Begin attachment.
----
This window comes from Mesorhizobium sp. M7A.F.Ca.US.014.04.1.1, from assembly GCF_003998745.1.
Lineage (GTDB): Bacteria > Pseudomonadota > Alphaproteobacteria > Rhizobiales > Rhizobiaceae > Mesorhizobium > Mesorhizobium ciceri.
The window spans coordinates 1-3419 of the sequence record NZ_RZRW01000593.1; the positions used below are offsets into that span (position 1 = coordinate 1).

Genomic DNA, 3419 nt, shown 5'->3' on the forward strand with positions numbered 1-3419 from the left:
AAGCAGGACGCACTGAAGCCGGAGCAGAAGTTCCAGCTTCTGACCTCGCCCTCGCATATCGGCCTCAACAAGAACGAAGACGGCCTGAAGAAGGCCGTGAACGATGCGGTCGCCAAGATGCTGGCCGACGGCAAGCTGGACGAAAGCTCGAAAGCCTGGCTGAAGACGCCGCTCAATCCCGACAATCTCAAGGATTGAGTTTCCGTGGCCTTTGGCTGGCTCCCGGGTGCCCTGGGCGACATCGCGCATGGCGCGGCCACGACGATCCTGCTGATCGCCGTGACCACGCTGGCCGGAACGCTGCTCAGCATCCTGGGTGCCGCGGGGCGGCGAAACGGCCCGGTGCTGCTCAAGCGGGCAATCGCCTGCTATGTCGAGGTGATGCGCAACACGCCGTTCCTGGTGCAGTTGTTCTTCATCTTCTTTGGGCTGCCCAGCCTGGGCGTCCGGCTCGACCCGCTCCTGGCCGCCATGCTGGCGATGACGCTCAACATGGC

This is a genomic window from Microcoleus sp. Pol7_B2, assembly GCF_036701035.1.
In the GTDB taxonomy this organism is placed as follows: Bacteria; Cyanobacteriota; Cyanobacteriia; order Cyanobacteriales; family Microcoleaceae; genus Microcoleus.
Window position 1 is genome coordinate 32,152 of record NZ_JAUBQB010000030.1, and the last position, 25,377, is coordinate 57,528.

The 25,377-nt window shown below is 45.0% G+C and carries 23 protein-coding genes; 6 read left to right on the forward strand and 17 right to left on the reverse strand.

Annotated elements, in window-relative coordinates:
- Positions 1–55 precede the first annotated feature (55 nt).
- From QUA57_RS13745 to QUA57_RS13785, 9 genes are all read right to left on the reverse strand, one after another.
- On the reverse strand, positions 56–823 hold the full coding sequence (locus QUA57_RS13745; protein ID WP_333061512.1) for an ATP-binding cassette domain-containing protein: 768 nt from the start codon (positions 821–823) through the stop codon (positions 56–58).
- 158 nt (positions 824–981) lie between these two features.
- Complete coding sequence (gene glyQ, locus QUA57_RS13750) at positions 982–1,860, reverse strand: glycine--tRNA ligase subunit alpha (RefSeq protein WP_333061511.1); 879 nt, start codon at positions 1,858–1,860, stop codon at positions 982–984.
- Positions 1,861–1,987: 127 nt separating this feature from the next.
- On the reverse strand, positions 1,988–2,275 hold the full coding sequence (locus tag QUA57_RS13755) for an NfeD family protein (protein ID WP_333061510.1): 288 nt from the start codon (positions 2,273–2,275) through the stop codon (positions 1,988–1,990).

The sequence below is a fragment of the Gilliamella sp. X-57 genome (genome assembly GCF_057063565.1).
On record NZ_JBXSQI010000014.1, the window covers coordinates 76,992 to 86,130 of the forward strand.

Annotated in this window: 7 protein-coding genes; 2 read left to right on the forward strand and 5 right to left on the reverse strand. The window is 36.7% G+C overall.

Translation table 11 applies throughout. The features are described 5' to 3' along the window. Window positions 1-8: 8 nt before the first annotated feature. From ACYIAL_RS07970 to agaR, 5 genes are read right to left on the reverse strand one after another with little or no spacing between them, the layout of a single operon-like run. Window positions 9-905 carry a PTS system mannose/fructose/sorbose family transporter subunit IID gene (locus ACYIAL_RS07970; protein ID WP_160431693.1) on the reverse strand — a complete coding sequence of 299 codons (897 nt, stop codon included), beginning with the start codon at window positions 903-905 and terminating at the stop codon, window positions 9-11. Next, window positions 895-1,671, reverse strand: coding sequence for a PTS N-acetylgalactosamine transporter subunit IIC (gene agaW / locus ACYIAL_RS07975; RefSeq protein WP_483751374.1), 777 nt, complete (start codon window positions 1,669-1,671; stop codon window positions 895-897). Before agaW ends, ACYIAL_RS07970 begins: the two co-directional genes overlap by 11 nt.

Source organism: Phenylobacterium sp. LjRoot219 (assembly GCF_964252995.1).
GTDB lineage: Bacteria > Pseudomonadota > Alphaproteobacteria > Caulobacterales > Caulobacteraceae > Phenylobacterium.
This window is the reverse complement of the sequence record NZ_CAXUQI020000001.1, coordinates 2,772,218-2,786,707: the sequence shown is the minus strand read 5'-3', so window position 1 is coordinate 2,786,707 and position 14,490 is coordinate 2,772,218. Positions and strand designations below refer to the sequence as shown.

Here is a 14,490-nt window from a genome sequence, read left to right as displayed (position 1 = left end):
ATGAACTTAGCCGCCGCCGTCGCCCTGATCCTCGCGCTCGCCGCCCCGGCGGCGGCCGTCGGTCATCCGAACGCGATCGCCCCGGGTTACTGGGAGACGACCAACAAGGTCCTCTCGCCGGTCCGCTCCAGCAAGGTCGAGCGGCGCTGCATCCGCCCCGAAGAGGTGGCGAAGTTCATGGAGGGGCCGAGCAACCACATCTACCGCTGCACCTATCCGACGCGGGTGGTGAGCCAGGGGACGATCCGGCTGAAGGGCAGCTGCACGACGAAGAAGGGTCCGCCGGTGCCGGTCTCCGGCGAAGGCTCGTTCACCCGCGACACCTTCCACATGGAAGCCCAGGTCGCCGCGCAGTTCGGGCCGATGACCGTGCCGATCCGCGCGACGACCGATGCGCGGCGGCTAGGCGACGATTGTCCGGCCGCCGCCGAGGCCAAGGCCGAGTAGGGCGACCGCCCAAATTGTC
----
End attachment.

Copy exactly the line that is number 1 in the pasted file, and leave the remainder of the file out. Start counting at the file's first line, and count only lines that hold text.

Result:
This window comes from Mesorhizobium sp. M7A.F.Ca.US.014.04.1.1, from assembly GCF_003998745.1.